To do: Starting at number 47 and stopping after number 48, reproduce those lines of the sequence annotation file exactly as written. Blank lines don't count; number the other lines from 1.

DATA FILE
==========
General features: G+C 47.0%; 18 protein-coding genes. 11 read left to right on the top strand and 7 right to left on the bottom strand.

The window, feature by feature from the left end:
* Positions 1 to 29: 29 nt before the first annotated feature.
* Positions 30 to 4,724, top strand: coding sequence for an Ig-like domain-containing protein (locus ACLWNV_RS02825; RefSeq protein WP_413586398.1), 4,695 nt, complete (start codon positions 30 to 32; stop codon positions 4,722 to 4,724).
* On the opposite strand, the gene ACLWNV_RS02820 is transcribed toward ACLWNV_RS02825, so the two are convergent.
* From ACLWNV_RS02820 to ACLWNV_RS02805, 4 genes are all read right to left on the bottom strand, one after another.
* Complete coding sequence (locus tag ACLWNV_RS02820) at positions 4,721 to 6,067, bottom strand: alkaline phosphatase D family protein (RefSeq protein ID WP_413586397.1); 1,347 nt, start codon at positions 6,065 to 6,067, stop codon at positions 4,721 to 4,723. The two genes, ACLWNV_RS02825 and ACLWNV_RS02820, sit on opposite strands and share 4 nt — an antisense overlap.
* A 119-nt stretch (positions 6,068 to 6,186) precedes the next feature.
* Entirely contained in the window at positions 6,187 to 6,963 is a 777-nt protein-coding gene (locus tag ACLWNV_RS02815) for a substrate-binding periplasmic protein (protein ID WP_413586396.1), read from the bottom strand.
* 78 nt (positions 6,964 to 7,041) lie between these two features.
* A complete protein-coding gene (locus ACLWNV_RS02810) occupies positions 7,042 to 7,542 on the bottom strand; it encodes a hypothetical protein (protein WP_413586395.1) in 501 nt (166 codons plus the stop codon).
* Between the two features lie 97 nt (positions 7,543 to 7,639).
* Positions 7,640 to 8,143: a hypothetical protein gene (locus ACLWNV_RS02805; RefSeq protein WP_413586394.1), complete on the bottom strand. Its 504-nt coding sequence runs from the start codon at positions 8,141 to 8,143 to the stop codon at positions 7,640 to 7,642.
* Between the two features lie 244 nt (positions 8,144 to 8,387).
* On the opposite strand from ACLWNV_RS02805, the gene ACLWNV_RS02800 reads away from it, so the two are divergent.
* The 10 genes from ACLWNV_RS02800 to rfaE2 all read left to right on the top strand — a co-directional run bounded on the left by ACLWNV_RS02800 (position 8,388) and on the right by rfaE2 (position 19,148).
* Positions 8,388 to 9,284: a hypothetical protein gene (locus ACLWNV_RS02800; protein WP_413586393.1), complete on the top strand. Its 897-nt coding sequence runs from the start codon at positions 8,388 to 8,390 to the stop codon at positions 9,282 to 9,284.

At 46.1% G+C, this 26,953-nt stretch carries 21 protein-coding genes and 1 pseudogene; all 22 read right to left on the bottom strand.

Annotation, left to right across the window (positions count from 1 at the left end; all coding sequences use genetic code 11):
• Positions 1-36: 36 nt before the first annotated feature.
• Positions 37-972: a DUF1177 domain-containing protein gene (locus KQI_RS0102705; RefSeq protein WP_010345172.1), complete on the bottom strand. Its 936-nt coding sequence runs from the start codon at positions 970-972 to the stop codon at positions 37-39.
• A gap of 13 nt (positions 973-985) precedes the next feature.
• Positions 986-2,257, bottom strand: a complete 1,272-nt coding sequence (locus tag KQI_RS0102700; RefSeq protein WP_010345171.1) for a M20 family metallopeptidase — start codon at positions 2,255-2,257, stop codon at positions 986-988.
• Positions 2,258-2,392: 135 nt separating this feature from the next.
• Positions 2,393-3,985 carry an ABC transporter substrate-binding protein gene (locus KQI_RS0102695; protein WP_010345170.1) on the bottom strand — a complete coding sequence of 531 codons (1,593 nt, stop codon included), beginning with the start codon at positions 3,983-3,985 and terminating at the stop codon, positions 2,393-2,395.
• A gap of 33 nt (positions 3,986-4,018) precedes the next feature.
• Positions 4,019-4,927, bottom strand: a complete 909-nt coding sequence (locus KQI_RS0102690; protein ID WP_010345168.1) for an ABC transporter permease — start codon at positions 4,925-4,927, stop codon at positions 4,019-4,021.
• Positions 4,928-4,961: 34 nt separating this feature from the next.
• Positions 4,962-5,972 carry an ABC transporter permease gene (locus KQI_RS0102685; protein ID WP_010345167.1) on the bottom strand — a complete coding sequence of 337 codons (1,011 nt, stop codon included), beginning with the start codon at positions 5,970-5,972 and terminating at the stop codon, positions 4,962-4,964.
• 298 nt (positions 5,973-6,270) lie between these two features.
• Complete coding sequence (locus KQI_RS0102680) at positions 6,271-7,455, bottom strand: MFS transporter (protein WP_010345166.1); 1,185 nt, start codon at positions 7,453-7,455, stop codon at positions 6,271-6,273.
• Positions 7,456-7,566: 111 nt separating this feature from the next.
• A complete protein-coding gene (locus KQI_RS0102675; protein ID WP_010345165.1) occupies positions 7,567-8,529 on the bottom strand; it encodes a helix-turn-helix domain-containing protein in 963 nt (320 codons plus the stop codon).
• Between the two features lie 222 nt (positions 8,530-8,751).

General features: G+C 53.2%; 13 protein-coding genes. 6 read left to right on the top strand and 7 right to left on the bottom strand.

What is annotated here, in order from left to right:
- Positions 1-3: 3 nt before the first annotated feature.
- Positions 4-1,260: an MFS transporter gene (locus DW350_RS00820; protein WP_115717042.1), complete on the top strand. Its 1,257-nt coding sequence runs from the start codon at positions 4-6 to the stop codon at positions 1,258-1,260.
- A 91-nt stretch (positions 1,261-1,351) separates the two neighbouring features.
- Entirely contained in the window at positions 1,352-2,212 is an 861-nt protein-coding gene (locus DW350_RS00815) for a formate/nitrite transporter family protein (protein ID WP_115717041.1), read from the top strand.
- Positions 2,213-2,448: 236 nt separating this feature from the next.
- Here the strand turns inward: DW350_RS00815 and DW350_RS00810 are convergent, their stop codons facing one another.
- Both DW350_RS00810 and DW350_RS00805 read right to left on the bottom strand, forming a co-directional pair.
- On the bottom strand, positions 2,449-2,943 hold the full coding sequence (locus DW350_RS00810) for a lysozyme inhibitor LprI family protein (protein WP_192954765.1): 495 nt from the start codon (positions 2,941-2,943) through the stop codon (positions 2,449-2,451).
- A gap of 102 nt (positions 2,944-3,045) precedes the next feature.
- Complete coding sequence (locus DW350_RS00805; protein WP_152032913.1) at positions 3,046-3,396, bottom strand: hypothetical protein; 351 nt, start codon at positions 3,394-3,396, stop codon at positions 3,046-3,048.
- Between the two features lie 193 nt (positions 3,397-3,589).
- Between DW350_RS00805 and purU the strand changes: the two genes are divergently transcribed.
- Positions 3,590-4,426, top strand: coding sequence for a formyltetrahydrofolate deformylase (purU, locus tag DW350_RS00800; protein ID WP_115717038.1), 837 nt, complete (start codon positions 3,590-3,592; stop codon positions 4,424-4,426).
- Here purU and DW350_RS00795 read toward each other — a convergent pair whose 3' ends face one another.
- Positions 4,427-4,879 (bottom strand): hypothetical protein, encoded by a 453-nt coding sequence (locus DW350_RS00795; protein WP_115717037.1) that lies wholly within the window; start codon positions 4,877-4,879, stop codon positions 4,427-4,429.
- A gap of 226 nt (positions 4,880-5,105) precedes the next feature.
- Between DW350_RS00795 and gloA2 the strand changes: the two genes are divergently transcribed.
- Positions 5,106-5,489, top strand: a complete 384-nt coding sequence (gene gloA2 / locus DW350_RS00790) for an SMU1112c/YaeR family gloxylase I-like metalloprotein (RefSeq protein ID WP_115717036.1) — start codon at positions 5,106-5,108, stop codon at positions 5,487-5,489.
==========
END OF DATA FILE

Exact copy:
- Between the two features lie 193 nt (positions 3,397-3,589).
- Between DW350_RS00805 and purU the strand changes: the two genes are divergently transcribed.